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February 17 2020

Städte für Menschen by Jan Gehl Alexander wants to read Städte für Menschen by Jan Gehl

January 18 2020

How To by Randall Munroe Alexander is on page 10 of 320 of <a href="/book/show/43852758-how-to">How To</a>.

August 18 2019

Meine Olympiade by Ilija Trojanow Alexander is on page 233 of 336 of <a href="/book/show/30648328-meine-olympiade">Meine Olympiade</a>.

August 07 2019

August 02 2019

Meine Olympiade by Ilija Trojanow Alexander is on page 145 of 336 of <a href="/book/show/30648328-meine-olympiade">Meine Olympiade</a>.

July 29 2019

March 07 2019

Troubleshooting nextcloud running on lighttpd

For historic reasons my personal nextcloud runs on lighttpd. (In fact I started in 2014 with ownCloud on Debian 8 (Jessie) and never changed the webserver.) This works, although it is not a first citizen supported platform, but after all nextcloud just needs some PHP/MySQL, so the webserver should not matter, should it?

After upgrading to nextcloud 15 and installing the social app/plugin, I got some warnings about missing rewrites/redirects. So it seems there are some new rewrites for service discovery in town, you can learn about those on the troubleshooting page of the administration manual.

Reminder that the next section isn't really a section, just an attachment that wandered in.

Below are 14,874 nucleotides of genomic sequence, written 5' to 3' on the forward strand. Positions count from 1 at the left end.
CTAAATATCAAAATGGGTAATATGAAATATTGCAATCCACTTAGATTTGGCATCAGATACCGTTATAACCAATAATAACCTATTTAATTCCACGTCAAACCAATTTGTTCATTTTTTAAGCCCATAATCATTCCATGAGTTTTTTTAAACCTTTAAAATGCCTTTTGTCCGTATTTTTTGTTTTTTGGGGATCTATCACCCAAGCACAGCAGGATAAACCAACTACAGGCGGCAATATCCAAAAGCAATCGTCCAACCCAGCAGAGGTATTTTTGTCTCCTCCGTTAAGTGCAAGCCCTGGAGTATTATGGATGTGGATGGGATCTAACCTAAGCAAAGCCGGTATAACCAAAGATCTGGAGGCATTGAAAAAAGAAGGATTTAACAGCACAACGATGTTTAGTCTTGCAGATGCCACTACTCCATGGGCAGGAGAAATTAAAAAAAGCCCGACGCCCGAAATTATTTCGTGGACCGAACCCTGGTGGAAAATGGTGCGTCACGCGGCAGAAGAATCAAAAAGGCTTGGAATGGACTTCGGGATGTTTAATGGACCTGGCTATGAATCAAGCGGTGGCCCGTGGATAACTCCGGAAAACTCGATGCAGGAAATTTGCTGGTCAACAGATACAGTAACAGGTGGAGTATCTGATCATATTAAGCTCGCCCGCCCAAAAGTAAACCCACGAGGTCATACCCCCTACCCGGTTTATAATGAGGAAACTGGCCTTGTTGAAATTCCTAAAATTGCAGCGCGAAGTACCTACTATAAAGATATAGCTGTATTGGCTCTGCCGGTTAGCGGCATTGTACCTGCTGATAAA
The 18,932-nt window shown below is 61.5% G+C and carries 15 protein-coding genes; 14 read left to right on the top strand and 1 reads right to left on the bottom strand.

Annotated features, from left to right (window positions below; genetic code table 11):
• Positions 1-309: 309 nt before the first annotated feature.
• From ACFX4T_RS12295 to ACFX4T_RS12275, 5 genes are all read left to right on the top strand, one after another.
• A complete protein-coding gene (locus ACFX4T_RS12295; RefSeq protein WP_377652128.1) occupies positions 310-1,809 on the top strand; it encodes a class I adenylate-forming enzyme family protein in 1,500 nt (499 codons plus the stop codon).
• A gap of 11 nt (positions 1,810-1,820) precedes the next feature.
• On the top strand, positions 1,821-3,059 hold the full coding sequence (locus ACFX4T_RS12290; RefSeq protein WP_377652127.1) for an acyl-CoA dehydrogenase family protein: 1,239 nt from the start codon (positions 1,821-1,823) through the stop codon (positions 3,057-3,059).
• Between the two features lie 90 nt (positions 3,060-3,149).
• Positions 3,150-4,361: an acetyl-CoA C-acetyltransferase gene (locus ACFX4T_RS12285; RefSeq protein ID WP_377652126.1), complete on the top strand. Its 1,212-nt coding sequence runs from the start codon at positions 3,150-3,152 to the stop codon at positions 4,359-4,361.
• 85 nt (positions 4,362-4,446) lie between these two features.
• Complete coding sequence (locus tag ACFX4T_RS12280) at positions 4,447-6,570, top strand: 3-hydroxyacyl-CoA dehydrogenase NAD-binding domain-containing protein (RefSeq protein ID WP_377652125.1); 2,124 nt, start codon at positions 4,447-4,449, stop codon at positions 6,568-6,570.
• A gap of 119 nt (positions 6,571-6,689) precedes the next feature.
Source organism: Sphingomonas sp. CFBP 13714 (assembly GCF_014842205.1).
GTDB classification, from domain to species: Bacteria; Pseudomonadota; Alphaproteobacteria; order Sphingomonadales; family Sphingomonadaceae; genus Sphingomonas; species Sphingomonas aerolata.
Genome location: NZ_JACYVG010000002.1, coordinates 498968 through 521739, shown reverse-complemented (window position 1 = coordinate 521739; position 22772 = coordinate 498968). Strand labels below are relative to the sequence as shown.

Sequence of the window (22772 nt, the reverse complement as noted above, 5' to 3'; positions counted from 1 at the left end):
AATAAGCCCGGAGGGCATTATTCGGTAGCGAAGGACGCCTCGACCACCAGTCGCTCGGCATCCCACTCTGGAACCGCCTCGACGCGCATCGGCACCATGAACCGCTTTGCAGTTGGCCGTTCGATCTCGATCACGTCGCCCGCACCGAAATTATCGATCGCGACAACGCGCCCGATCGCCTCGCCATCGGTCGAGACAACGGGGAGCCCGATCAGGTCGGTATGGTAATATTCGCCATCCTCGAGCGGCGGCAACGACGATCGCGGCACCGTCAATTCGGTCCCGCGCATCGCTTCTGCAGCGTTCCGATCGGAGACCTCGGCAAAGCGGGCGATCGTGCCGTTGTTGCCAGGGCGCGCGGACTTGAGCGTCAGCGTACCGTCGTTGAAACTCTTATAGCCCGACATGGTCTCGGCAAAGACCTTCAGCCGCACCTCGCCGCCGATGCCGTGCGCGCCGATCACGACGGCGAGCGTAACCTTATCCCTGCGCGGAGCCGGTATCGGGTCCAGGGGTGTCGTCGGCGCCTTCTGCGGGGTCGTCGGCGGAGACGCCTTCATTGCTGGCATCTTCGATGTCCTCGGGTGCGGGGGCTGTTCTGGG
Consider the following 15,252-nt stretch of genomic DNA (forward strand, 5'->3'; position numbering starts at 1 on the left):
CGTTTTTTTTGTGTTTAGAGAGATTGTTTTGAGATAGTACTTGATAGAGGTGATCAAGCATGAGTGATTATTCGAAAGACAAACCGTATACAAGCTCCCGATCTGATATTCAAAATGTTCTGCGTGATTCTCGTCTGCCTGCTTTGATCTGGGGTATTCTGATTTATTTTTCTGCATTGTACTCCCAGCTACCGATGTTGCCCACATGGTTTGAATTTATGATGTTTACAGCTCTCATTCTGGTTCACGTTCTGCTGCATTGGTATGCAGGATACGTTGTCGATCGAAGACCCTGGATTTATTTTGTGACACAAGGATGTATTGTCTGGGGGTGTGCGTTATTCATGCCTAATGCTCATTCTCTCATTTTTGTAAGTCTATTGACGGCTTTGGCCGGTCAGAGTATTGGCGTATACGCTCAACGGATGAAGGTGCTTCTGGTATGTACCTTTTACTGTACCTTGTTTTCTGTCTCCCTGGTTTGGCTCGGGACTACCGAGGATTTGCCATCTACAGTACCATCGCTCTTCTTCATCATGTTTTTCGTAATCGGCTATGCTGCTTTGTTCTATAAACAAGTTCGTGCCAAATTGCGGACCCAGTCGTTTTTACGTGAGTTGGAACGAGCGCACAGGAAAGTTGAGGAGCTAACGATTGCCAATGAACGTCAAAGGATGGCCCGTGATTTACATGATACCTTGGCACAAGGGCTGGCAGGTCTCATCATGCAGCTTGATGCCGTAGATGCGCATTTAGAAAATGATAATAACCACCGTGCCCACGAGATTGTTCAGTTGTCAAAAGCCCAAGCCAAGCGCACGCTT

You get config snippets for Apache and nginx (which are by far the most used webservers, I don’t blame nextcloud for not giving advise on every exotic webserver out there). For lighttpd you have to do it on your own and this is what I came up with. Load mod_redirect and mod_rewrite in your main lighttpd.conf and for the nextcloud config add this:

# for social app
        # TODO  After upgrade to lighttpd > 1.4.50 revisit
        #       https://redmine.lighttpd.net/projects/1/wiki/docs_modrewrite
        url.rewrite-once = (
                # Match when there are no query variables
                "^/.well-known/webfinger$" => "/public.php?service=webfinger",
                # Match query variables and append with &
                "^/.well-known/webfinger\?(.*)$" => "/public.php?service=webfinger&$1"
        )

        url.redirect = (
                "^/.well-known/caldav$" => "/remote.php/dav",
                "^/.well-known/carddav$" => "/remote.php/dav"
        )

If you installed in a subfolder (the subfolder is still called owncloud here, adapt if needed):

# for social app
        # TODO  After upgrade to lighttpd > 1.4.50 revisit
        #       https://redmine.lighttpd.net/projects/1/wiki/docs_modrewrite
        url.rewrite-once = (
                # Match when there are no query variables
                "^/owncloud/.well-known/webfinger$" => "/owncloud/public.php?service=webfinger",
                # Match query variables and append with &